Laparoscopic ovarian drilling has been demonstrated to induce ovulation in women with PCOS. This method of ovulation induction is used for clomiphene-resistant and FSH-resistant PCOS. The mechanism involved in the ovarian diathermy is that it leads to the correction of hypersecretion of LH brought about by modification of the ovarian pituitary feedback. The practice is to drill into both ovaries. However, unilateral drilling has been found to bring about ovulation in either ovaries as well [1, 15, 26]. A net meta-analysis comparing its use as an ovulation induction agent did not find it superior to placebo or no treatment. It had no significantly higher chance at pregnancy or higher pregnancy rates in women with PCOS [6]. In patients with clomiphene resistance where it is being advocated, LOD was found to reduce testosterone and Luteinising hormone levels and associated with more regular cycles, higher ovulation and pregnancy rates compared to metformin alone even though metformin results in more attenuation of luteinizing hormone [28]. Emerging evidence shows that unilateral ovarian drilling has similar effects as bilateral ovarian drilling in bringing about ovulation, pregnancy rates, and life birth rates. Reported pregnancy rates are lower than in treatment with HMG [24]. The seeming comparative advantage of LOD is in its one-off therapy, especially in patients with clomiphene citrate resistance, sustained reversal of the pathology, high ovulation and pregnancy rates, reduced risk of multiple pregnancy, and ovarian hyperstimulation syndrome as well as patient’s acceptability [26]. LOD with elecrocautery was found to be superior in treating anovulation compared to laser drilling or use of gonadotropins in clomiphene-resistant PCOS patients. The major side effects of LOD are the fact that it is a theater procedure and requires anesthesia; it may reduce ovarian reserve and has been associated with peri-ovarian adhesions [29, 30]. When ranked according to efficacy of ovulation induction, the systemic review found out that the clomiphene citrate in combination with metformin was the most efficacious followed by follicle-stimulating hormone, letrozole, metformin, clomiphene, tamoxifen, laparoscopic ovarian drilling, and placebo or no treatment in that order. This when ranked in percentage efficacy of effectiveness showed 90, 82, 80, 50, 46, 27, 22 and 3%, respectively [6].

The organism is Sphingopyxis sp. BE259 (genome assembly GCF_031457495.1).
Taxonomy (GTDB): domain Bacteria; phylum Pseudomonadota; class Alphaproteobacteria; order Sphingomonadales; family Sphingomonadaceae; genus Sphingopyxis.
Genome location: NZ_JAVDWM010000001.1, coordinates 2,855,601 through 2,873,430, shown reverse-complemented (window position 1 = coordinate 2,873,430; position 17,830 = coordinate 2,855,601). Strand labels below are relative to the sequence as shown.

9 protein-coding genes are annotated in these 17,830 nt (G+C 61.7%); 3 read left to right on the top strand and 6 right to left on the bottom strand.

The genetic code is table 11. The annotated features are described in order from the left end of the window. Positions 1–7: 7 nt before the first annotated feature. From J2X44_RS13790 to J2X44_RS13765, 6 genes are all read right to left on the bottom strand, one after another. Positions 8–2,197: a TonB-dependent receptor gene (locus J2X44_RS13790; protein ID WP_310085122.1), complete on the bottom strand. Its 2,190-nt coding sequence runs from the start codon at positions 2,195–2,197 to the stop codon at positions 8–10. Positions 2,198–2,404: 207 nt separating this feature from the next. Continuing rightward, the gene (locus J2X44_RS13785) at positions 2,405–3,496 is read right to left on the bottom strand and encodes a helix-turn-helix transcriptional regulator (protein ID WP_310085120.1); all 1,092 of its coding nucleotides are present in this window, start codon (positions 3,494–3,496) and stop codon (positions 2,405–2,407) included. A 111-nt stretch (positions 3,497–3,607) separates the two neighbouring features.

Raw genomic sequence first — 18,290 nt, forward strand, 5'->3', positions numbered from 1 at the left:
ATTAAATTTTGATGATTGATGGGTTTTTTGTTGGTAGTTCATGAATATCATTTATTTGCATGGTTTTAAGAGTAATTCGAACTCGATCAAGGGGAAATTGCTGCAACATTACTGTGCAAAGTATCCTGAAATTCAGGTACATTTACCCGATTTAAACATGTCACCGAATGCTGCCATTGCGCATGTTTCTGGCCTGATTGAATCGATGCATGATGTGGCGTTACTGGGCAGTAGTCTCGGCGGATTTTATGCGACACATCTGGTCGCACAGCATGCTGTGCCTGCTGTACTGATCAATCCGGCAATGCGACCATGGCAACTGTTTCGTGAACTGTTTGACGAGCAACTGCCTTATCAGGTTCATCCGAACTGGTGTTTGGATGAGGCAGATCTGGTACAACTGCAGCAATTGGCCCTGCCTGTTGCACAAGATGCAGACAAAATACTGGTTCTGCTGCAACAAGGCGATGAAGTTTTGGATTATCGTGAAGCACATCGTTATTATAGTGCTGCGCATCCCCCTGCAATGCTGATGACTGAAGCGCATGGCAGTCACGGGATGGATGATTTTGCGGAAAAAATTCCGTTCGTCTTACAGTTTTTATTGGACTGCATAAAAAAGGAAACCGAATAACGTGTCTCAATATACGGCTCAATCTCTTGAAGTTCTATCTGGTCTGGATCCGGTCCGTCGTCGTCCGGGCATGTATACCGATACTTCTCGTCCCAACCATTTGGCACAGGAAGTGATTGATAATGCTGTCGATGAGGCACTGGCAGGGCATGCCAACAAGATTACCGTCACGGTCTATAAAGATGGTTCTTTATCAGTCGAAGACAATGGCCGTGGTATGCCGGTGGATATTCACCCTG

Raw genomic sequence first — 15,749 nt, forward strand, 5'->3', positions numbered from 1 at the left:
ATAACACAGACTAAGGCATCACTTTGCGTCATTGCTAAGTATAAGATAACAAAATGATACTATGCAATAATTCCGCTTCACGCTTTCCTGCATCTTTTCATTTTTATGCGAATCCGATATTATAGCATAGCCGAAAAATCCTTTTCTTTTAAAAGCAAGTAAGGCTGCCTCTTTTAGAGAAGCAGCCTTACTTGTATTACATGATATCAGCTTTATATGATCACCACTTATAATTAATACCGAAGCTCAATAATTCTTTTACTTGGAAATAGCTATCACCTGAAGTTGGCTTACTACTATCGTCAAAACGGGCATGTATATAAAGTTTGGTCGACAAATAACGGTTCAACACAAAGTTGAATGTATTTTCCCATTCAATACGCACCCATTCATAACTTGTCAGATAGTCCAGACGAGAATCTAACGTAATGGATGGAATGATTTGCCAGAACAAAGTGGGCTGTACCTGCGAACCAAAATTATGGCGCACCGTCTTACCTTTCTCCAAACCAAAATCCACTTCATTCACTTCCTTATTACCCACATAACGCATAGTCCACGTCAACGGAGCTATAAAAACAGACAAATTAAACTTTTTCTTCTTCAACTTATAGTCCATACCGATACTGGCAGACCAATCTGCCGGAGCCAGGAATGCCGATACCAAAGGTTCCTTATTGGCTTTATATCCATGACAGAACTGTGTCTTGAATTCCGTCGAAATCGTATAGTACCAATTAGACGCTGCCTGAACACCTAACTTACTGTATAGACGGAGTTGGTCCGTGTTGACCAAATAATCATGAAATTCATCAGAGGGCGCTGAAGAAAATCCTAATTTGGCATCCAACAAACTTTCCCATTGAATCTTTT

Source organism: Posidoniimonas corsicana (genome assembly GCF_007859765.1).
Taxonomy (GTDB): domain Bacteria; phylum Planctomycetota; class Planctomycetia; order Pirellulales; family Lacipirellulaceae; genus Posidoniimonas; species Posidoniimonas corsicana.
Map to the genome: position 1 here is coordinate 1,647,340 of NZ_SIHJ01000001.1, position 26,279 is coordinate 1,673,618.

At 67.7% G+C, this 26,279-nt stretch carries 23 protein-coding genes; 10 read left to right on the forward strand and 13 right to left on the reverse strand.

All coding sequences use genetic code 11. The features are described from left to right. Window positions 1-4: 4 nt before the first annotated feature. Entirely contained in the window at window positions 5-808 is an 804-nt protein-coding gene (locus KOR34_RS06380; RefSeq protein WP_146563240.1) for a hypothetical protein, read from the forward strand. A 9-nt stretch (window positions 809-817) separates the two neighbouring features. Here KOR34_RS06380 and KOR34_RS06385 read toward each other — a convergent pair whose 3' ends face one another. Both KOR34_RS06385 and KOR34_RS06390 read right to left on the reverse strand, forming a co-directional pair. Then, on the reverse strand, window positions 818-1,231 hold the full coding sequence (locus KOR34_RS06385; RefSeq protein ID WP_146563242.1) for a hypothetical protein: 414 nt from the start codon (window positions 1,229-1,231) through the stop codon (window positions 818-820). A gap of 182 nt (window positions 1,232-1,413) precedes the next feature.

4.2. Use of bariatric surgery to induce ovulation

Bariatric surgery has been used for weight reduction among highly obese women who had bariatric surgery for just weight reduction. The bariatric surgery in obese PCOS patient also resulted in weight loss, spontaneous ovulation, and pregnancy.